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Eva MorozaInterviewer:  So what are your passions?  What makes you tick?

Eva:  I love learning about different cultures and languages.  In fact, for my last three years of school, I would go to a specific school – what we call culture school.  So I would learn Chinese and French.  And it was a lot about integration, and how different cultures can work together.  And it was really fun.  So apart from that, I like to travel, mostly to just see other cultures.  Yes, that’s my main two things that I love to do.

Interviewer:  Was that why you decided to come to Northern Ireland, that duality of culture and different sides of the country?

Eva:  Northern Ireland wasn’t at the top of my list, but I was just looking for placements that had a good community programme because I really wanted to help in the community, and not just an office job all year.  I’m not too good with environmental stuff.  I love environmental volunteers, but I would never be able to do it myself – It’s hard work.  So I was really looking for a place that had this kind of community engagement and Volunteer Now really has it.  So that’s why I’m here.

Interviewer:  So when did you first volunteer with volunteer now and why did you get involved?

Eva:  Okay, it was through the European Solidarity Corps programme.  So I only came here in September – and as I said, I really like Volunteer Now, what it’s doing.  So that’s why I wanted to be part of it.  It’s different from being a local volunteer, but it’s still very interesting.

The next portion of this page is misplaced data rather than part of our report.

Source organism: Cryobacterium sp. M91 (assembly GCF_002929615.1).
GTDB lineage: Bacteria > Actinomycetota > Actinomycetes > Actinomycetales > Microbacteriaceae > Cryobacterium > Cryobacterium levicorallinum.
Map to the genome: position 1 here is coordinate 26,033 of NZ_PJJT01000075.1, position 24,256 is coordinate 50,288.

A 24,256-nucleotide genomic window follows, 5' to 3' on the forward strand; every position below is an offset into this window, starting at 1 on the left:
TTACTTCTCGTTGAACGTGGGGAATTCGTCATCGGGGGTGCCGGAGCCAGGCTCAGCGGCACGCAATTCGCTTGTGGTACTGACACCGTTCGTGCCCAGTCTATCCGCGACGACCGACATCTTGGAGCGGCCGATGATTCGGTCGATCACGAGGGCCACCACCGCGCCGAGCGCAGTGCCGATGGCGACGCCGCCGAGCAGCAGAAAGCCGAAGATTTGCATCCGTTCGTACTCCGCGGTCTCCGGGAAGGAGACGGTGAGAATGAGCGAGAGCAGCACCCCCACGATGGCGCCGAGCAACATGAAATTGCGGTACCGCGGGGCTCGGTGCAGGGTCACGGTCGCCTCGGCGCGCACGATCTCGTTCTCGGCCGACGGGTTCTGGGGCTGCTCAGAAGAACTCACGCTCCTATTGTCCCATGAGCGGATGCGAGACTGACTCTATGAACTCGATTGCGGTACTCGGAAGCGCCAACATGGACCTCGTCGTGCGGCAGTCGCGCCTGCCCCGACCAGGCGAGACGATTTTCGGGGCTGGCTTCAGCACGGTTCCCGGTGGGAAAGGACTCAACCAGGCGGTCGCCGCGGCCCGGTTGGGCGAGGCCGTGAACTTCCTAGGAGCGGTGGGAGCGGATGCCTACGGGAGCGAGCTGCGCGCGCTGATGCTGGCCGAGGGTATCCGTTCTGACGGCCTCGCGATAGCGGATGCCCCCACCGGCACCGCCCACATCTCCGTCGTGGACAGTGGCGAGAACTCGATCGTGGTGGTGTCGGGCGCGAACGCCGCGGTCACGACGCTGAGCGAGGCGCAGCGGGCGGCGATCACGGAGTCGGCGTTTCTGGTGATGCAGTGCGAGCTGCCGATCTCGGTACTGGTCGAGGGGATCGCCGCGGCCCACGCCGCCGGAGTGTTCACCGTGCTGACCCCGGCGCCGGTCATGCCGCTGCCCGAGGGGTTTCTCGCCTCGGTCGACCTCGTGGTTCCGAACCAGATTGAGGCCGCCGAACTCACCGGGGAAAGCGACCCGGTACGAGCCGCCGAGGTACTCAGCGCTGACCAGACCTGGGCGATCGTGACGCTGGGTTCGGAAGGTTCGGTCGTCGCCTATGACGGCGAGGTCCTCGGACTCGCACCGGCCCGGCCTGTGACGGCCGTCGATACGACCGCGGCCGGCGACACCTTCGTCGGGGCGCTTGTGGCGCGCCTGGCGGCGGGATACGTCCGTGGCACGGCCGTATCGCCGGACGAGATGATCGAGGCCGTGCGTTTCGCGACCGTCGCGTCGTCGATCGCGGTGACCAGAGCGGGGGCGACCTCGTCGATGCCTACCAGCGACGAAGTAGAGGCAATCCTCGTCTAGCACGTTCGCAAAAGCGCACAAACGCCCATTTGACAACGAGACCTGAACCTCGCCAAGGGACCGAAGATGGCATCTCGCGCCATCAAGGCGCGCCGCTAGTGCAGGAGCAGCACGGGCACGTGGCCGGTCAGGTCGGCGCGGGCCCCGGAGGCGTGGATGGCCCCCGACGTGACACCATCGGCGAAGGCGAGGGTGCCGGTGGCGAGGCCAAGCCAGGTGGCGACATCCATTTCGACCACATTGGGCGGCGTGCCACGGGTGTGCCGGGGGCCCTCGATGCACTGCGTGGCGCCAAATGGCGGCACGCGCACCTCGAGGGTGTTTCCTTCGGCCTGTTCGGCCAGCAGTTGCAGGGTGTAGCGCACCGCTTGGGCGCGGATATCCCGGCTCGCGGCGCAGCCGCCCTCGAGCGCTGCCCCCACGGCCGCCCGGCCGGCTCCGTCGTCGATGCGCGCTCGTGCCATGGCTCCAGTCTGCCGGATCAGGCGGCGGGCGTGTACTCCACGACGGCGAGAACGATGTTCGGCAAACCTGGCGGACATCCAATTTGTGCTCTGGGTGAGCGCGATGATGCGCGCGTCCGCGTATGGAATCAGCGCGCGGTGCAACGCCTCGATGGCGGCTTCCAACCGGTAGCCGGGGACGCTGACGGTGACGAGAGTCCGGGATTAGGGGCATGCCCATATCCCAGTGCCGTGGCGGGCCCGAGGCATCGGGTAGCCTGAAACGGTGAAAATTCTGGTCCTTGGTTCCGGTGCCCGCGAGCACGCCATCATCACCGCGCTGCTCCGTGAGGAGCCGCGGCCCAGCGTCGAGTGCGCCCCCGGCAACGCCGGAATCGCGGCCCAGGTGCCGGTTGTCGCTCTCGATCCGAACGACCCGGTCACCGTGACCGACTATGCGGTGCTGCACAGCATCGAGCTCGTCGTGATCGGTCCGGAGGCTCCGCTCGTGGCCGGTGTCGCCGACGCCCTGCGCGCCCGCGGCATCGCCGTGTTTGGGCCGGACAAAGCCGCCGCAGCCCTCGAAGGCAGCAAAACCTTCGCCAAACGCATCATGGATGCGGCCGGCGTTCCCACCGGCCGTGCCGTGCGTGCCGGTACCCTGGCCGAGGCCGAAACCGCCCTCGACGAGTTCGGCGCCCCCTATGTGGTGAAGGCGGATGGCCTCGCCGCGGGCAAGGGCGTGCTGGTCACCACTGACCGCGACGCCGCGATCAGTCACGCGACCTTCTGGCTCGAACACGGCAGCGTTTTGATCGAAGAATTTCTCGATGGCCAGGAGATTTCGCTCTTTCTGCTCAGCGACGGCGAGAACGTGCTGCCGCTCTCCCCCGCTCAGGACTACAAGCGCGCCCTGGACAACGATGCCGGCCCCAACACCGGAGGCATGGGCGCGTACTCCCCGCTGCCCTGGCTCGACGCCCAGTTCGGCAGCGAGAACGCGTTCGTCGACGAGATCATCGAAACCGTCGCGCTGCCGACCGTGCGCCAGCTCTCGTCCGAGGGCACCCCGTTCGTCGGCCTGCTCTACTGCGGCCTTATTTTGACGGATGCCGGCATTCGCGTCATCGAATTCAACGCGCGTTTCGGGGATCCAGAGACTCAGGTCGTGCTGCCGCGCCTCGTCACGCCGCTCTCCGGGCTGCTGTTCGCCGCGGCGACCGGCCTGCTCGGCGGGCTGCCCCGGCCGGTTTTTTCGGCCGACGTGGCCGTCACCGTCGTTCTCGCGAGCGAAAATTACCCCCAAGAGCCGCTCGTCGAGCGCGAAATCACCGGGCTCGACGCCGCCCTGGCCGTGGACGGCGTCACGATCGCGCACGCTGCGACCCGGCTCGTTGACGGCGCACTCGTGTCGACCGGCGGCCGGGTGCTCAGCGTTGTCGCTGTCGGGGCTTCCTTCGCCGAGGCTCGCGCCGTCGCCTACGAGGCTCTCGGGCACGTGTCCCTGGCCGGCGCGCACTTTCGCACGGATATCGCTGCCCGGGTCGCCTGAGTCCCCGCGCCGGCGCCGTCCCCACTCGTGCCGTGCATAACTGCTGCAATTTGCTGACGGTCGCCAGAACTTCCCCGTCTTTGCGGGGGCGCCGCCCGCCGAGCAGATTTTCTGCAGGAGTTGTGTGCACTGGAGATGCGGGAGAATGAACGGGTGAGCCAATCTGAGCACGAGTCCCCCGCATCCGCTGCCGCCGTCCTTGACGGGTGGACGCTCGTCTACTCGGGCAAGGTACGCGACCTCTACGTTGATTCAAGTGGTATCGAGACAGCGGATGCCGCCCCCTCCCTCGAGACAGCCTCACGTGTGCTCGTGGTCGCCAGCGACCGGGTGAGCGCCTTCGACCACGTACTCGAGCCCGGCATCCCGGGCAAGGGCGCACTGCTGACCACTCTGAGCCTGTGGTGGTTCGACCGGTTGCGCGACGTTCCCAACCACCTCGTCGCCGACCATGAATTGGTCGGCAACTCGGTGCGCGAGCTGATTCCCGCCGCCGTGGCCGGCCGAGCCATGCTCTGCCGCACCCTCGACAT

Interviewer:  It wasn’t the first time you volunteered, right?

Eva:  No, it wasn’t the first time in my life, I’ve been volunteering since I was 12.

Interviewer:  What do you like most about it?

Eva:  I like being useful, I like feeling like you have an impact.  Because sometimes I also think why people often volunteer is: your job is there to provide money for you, and you still have some growth and some things – but when you think about community, not every job is very connected to the community.  Sometimes you feel very disconnected and volunteering is always making you feel like now what I’m doing actually matters.  You can see results.  And that’s what I really like about volunteering.

Interviewer:  Are there any funny stories or moments that you would like to share through this journey?

Eva:  Well, if I if I think about me volunteering here… I think it’s just quite funny for me to hear the slang of Northern Irish people.  Sometimes I’m like, what does that mean?  And it’s also funny, as they always try to guess where I’m from – if I volunteer with people, they try to guess my accent and they never get it right, nobody ever says, “Yeah, I know you’re from Latvia”.  People would guess Spain or United States… every time it’s very far away from where I’m actually from.  So it’s just really funny.  Yeah, I just like talking to people, that’s the funniest part.

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